Wakefield Parent Seeks Changes in Law After Student's Death
Posted January 28, 2007
Updated January 31, 2007
Fellow students said Sadiki Young and his two friends were at an unsupervised party where teens were drinking before Young’s death. The 18-year-old driver of the car, Christopher John Palmeri, survived and now faces involuntary manslaughter charges. Although investigators said speed caused the wreck, alcohol was found in the driver’s bloodstream.
Wakefield students and parents said parties like the one that Young, Palmeri and another teen attended happen almost every weekend, and sometimes they’re supervised by adults.
“It struck me as, ‘How are they getting alcohol, and where are they drinking it?’” said Wakefield High parent Len Anthony. “Parents are staying home and basically hosting or giving children the opportunity to come into their home and drink.”
Anthony is also a corporate attorney. He's pushing to make it illegal for parents to host parties attended by underage drinkers.
Under current North Carolina law, it’s illegal for anyone to sell or give alcohol to those under 21.
According to several Wakefield High students and parents, parents are not the ones providing alcohol to teens at the reported house parties, but they provide a place for them to drink.
Anthony said even allowing teens to drink in the home should be a crime that could carry hefty fines and possible jail time. State Sen. Neal Hunt, R-Wake, said he’s thinking about sponsoring an amendment to the current law that Anthony wrote.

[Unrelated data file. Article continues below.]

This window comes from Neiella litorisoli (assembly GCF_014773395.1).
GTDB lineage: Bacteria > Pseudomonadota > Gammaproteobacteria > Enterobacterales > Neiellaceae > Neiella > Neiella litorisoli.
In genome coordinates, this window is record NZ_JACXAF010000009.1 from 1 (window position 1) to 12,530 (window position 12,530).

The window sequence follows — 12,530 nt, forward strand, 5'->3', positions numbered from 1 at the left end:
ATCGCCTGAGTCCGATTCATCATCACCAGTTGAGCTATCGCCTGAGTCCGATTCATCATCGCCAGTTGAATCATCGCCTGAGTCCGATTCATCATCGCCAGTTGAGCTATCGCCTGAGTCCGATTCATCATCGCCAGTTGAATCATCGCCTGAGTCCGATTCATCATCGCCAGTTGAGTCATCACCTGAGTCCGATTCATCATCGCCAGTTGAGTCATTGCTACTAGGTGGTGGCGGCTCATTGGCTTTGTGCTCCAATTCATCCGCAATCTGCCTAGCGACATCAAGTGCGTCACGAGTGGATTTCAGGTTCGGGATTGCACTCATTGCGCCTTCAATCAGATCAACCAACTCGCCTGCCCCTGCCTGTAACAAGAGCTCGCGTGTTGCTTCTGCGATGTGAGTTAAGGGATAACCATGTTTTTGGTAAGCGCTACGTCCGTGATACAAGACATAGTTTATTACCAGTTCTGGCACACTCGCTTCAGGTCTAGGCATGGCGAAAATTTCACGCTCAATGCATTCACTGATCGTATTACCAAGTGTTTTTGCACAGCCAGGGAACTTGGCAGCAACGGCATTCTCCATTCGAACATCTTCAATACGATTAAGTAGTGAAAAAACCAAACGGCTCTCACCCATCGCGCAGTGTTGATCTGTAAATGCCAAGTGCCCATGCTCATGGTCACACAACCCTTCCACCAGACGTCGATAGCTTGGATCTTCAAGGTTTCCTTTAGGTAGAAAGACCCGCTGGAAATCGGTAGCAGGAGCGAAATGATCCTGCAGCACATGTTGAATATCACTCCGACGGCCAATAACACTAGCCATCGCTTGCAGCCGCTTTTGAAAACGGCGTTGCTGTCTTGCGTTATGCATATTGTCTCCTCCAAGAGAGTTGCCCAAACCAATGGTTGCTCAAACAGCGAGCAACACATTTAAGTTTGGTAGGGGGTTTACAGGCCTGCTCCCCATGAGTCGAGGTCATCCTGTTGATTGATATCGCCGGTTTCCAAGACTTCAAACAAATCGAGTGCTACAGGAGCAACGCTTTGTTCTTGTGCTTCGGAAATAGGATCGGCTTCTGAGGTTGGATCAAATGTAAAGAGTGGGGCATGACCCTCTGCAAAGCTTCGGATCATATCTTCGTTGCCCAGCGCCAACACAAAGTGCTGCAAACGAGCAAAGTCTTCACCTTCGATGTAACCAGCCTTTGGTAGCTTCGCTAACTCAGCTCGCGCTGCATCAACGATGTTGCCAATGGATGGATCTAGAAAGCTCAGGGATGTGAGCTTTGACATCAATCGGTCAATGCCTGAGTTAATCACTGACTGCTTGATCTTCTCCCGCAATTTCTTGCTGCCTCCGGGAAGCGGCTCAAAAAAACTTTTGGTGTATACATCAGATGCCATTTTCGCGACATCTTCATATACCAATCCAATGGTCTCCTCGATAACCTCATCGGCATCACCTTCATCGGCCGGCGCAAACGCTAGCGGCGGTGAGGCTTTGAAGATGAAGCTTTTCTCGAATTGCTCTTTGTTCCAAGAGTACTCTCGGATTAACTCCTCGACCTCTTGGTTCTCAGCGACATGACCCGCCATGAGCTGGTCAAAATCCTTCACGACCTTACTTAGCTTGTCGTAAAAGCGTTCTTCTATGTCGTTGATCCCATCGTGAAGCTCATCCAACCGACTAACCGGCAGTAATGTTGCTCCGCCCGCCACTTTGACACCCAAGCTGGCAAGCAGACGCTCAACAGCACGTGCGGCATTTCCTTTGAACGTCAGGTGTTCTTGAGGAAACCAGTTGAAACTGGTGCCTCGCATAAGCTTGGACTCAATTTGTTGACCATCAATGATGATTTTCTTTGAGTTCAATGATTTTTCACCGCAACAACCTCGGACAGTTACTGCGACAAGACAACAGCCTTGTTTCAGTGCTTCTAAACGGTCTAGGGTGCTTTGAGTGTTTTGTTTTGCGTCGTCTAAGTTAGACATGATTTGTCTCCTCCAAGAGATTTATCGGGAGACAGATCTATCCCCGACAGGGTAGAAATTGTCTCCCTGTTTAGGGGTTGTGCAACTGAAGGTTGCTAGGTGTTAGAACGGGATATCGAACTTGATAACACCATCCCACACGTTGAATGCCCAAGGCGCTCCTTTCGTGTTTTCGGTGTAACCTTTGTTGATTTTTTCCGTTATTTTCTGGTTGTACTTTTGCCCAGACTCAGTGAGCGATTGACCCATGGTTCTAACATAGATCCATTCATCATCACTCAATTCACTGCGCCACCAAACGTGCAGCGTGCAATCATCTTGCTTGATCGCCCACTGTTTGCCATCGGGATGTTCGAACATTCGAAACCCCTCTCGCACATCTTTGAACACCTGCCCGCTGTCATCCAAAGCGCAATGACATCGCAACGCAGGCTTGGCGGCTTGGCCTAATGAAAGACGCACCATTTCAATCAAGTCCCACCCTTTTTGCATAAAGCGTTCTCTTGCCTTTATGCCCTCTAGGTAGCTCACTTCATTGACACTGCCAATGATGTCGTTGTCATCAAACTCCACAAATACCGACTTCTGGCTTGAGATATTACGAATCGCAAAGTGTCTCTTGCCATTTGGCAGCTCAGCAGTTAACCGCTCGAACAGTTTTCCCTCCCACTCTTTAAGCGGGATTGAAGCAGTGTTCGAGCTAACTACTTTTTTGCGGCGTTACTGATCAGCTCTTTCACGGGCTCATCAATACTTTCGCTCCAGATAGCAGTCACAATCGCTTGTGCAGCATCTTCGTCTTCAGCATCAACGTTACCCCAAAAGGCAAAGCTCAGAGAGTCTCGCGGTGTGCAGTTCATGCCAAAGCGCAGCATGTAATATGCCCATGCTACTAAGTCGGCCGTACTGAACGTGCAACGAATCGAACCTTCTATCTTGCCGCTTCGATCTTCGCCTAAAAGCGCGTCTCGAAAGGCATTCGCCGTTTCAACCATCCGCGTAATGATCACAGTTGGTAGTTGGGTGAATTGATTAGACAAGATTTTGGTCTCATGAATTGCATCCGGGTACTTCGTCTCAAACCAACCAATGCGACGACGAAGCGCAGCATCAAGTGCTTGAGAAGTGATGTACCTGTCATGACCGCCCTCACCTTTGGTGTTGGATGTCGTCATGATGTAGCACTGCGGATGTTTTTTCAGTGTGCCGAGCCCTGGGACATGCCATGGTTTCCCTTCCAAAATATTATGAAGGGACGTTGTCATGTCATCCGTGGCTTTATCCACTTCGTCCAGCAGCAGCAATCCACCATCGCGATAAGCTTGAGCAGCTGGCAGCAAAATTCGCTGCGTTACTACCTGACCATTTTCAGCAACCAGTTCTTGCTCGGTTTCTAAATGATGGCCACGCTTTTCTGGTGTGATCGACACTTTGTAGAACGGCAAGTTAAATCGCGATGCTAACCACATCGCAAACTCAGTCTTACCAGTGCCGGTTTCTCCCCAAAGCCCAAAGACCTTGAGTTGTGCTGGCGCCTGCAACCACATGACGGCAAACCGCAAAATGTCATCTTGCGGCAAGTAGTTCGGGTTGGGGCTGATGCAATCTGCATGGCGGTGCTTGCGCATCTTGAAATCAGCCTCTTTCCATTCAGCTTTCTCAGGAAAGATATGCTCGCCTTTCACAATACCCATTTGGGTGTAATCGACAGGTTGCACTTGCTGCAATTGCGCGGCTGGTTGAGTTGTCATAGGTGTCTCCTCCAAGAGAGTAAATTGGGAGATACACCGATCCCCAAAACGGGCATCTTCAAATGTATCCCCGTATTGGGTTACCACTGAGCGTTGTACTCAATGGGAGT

“If there is a gap there, it may be something we need,” Hunt said.
This is not the first time that drinking has led to tragedy for Wakefield High students. Last March, Baker Wood, 18; Anthony Bostic, 17; Steven George, 18; and Timothy Steinberg, 18, were returning from a championship high-school basketball game in Greenville when, according to police, Wood hit a concrete barrier on the Poole Road exit and crashed nearly 60 feet to the ground. All four teens were killed.
Wood was driving at more than 100 mph, police said. A medical examiner's report showed he had a blood-alcohol level of 0.21 percent -- more than twice the legal limit of 0.08 percent for adult drivers.
Wakefield's Parent Teacher Student Association president Saundra Freeman said she also thinks there needs to be more parent involvement.
“We're open to all ideas, and we recognize even more that we've got to get the parents' attention,” Freeman said.
Anthony said that tougher laws might be the only thing that will make parents and teachers to take notice.
“My goal is, if you won't learn the lesson because it's the right thing to do, maybe you'll learn a lesson because there's a pretty severe consequence for not doing the right thing,” he said.
A defense attorney told WRAL that he thinks it would be easy to prosecute parents if they are home during a party where underage drinking takes place. But he also said it becomes more difficult to hold them liable if they aren't there and didn't provide the alcohol.
Within the last two years, other states have passed laws specific to adults who let children drink in their homes. In Rhode Island, a first violation carries a fine up to $1,000 and up to six months in prison. And in Wyoming, it's a misdemeanor crime for anyone to allow an open house party in which alcohol or illegal drugs are consumed by minors.